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How to Recognize a leak


Natural gas and Highly Volatile Liquids (HVL) are colorless and nearly invisible to the eye. Small leaks can be identified by looking for dying or discolored vegetation in a naturally green area.

Hazardous liquids produce a strong sheen or film standing on a body of water. A HVL leak may be identified by a fog-like vapor cloud in areas of high humidity. Natural gas is colorless, but blowing dirt around a pipeline area may be observed, or vapor and “ground frosting” may be visible at high pressures, regardless of temperature.

Other ways to recognize a leak may include: water bubbling up or standing in an unusual area, a mist or vapor cloud, a powerful fire or explosion with dense smoke plumes, or an area of petroleum-stained ground.


The volume of a pipeline leak can range from a quiet hissing to a loud roar, depending on the size and nature of the leak.


An unusual smell, petroleum or gaseous odor will sometimes accompany pipeline leaks. Natural gas and HVLs are colorless, tasteless and odorless unless odorants, such as Mercaptan, are added.

Most HVLs contain a slight hydro-carbon or pungent odor. Most are non-toxic; however, products such as ammonia are considered a toxic chemical and can burn the senses when it seeks out moisture (eyes, nose or lungs). If inhaled, HVLs may cause dizziness or asphyxiation without warning.

If you suspect a pipeline leak


  • Make sure gas appliances are turned all the way OFF.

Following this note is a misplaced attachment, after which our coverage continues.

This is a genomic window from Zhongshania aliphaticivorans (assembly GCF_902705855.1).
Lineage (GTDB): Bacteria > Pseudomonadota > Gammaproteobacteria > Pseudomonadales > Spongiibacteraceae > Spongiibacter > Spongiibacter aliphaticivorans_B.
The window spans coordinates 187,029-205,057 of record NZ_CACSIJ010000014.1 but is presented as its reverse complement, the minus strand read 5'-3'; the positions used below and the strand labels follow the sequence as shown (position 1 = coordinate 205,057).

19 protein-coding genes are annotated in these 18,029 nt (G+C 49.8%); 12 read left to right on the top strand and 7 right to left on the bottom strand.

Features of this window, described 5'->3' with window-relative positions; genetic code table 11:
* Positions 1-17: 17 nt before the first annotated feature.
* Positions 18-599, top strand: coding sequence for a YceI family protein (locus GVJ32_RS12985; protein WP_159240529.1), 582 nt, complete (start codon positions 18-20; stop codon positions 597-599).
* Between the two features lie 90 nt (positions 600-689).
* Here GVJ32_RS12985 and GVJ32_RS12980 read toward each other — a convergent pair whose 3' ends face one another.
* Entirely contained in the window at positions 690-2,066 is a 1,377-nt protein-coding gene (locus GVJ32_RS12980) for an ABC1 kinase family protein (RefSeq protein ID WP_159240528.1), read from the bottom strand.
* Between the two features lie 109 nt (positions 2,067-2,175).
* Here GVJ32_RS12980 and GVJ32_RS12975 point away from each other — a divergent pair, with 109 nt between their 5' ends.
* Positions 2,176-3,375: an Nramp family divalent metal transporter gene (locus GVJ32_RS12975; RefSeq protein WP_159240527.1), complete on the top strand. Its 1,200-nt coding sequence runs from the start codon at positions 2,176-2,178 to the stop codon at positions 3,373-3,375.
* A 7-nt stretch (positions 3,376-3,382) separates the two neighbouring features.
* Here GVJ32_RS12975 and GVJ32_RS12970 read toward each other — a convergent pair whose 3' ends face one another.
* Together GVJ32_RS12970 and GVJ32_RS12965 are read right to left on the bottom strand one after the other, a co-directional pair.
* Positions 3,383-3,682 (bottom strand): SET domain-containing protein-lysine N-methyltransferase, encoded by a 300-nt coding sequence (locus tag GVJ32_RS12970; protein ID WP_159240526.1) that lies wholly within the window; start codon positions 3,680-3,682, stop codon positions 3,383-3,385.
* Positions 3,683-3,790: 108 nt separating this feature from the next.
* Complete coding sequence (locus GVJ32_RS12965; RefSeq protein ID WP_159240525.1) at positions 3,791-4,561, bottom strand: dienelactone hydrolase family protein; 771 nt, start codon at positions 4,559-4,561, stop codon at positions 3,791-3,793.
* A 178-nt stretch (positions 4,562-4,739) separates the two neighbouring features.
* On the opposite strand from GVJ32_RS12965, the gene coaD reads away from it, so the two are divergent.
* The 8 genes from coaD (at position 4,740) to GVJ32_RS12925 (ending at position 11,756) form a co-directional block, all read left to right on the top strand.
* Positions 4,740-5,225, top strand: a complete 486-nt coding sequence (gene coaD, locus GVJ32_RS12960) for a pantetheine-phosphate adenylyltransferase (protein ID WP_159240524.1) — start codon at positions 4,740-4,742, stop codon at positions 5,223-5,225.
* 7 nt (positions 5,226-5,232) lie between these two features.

• Leave the area.
  • Telephone 911 and the pipeline company from a safe location upwind, well away from the location of the leak.
  • If it is safe to do so, warn others against entering the leak area and/or creating ignition sparks.

Do not:

  • Start an engine of any kind.
  • Strike matches or create a flame of any kind.
  • Use a telephone or cell phone, unless from a safe location upwind, well away from the location of the leak.
  • Turn on or off any light switches, garage door openers or other electrical switches.
  • Touch, breathe or make contact with leaking product.
  • Drive into a leak or vapor cloud area.


911 and 711*

Dialing 911 is the most familiar and effective way Americans have to find help in an emergency. The Americans with Disabilities Act (ADA) requires all Public Safety Answering Points (PSAPs) to provide direct, equal access to their emergency response services for people with disabilities who use TTYs or other devices. Therefore, in the event of an emergency, TTY users should call 911 directly and not make a TRS call via 711.